Housing for those who need it, not for profit!
Rent must stay affordable after demolition, new construction and renovation
Housing associations regulary demolish or renovate old homes to ensure the dated buildings are up to modern quality and sustainability standards. When this happens, the housing association is allowed to raise the rent. This way, costs that are supposed to be the responsibility of the government and housing corporations are placed with individual tenants. We demand tenants are guaranteed an affordable home after renovation or demolition.
More public housing
There’s currently a vast shortage of public housing, leading to massive waiting lists. We need at least thousands of new public houses to combat this shortage and to be prepared for future population growth.
Guarantee sufficient and affordable housing for students
In recent years students who move to Eindhoven have repeatedly ended up in emergency shelters or a friend’s couch. These students fall victim to years of disastrous housing policy. Overpriced rents have forced students to amass extra student debt. International students are especially affected by these high rents because they are often forced to accept the first offer they can find, even if the rent is way too high. Local councils and schools must guarantee sufficient housing so all students, and especially international students, can have a roof over their heads
Make housing accessible for people with disabilities
Homes are no use to their residents without proper accessibility. This is especially relevant for people with disabilities, as public housing is still not widely accessible to them. We demand that all public housing, newly built and already existing, is made accessible to everyone.
Implement a maximum rate for rental houses
Our government has willingly lost control over the price of homes since the 80’s. This has led to extremely high prices for homes, and this policy has yet to end. By setting limits on the housing prices will stagnate and eventually decrease.
Freeze rent for a period of 5 years
In 2019, almost a quarter of families in Eindhoven rented a house which didn’t fit their income: this means that nearly a quarter of all residents of Eindhoven was forced to live in an unaffordable home. This number, not unlike the rents themselves, has only risen since then. A prolonged rent freeze puts these tenants at ease and protects them, while the government can work to find long-term solutions
In recent years, rent has gone up exponentially compared to the nearly non-existent rise of wages. Besides finding a home, many have trouble paying for one. To guarantee affordability of houses, the government must set a maximum rate for rents. This will ensure everyone can afford a home.
More monitoring of landlords
Eigenaren van panden moeten een verhuurdersvergunning hebben voordat zij het pand kunnen verhuren, waarbij het pand onder andere op leefbaarheid en brandveiligheid wordt gecontroleerd. Het pand wordt jaarlijks gecontroleerd of het nog steeds aan de eisen voldoet. Na driemaal een overtreding te zijn begaan wordt de vergunning ingetrokken, wat ertoe zal leiden dat het pand wordt onteigend.
Monitor landlords without victimizing tenants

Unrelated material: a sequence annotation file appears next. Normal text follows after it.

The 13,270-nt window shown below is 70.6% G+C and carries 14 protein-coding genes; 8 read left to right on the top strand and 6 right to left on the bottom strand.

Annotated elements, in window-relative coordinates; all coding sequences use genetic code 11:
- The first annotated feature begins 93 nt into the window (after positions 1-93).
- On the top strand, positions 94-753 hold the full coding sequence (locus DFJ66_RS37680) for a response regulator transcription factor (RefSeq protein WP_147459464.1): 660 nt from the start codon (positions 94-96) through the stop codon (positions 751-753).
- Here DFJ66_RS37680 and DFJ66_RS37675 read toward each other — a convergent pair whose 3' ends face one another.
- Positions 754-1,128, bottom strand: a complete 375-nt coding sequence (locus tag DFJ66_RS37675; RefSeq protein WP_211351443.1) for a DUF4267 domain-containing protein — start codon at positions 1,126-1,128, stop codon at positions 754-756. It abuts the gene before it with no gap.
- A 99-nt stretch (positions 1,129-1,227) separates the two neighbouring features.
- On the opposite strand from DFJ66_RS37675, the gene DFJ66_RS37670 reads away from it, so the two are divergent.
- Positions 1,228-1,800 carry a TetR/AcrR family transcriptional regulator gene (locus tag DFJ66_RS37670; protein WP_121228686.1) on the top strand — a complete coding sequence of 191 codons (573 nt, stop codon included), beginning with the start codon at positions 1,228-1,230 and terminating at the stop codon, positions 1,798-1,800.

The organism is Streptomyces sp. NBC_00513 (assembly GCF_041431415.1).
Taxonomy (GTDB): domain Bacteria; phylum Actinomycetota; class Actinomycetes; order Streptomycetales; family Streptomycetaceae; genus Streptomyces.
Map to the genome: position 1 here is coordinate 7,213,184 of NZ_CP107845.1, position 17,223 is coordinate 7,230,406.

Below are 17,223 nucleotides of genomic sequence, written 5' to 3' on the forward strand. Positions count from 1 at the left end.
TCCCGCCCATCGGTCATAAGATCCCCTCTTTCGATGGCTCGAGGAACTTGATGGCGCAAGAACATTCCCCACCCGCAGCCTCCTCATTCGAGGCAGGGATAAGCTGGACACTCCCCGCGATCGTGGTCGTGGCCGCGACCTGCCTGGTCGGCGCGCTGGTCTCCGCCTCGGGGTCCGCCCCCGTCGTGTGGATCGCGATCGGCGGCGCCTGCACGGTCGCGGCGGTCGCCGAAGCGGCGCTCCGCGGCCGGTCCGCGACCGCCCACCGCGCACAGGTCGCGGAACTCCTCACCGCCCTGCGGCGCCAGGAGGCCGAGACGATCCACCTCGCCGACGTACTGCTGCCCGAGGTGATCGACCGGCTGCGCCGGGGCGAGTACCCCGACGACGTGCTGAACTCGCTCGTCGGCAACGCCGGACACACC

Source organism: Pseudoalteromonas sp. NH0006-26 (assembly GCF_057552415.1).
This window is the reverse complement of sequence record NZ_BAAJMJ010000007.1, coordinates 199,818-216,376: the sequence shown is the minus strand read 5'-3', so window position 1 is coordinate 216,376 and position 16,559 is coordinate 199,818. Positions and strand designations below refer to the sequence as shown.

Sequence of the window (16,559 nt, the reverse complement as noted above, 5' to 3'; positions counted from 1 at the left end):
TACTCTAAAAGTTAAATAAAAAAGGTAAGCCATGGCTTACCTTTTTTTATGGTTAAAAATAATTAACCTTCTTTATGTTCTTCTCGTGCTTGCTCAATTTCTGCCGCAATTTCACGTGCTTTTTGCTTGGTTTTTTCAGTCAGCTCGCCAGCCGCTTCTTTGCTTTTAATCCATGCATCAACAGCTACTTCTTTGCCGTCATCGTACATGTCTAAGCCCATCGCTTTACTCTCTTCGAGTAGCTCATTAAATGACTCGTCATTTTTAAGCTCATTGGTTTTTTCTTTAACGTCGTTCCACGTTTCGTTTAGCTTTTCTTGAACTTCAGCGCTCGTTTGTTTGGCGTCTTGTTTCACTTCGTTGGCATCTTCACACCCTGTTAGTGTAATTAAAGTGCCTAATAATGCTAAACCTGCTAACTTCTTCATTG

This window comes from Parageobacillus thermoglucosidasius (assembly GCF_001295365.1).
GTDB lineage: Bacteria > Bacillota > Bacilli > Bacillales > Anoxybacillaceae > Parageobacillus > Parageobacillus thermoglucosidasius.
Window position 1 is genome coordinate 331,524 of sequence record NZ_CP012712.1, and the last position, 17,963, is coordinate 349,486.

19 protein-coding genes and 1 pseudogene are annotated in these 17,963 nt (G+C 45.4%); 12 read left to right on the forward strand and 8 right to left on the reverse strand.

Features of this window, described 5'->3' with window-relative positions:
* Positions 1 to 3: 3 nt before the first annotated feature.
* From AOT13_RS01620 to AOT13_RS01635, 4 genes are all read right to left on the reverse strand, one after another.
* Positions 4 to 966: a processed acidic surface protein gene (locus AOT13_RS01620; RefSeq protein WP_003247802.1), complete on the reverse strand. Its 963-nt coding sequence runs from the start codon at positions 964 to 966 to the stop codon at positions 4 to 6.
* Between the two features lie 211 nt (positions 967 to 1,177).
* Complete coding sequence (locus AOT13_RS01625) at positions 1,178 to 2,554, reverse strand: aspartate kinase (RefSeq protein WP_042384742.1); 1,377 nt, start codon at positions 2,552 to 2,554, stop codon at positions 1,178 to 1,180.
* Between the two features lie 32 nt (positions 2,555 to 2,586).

The home division in Eindhoven has shown us that a lack of enforcement of laws surrounding housing often results in tenants become the victim of their landlords actions. Tenants could lose their homes, while the perpetrators often get away scot free.
Eindhoven for the people, not for profit!
Keep investors out of Eindhoven
The housing shortage is exacerbated because real estate is treated as an investment opportunity. Our city is increasingly controlled by a small group of real estate giants which systematically outcompete regular people in the housing market. To ensure our inhabitants don’t fall victim to this pursuit of profit, these investors must be kept out of the city.
Enforce compulsory residence
Everyone who buys a house must live in this house for a minimum of three years before they are allowed to resell the house. A special exemption must be made for special circumstances like divorce or loss of income. This must prevent that homes are bought up on a large scale as an investment.
One way in which investments contribute to the housing shortage is letting buildings be vacant for prolonged periods at a time to drive up the price. The council must establish a vacancy tax to prevent this. Vacant premises will be registered, which serves as a signal to the owner to either rent out or sell the property. When the vacancy is not fixed within 12 months of being registered, the owner must pay an annual vacancy tax. The money the council makes from this can be reinvested in financing new housing projects.
Let squatters be
Nearly 4% of all homes, offices and stores in Eindhoven are currently vacant. These buildings are treated as consumer goods. Buildings shouldn’t be consumer goods however, as they are of social importance. To combat this, the ban on squatting must be lifted. We demand mayor John Jorritsma lifts this ban and declares Eindhoven a squatter-friendly zone, and starts working towards a policy of tolerance for squatters.
Nationalise the building sector
In recent decades the capitalist free market has failed in providing adequate housing. For this reason, we advocate for a national building program that focuses on providing everyone with a qualitative and affordable home without a profit motive. This is the only way to guarantee enough available homes for everyone.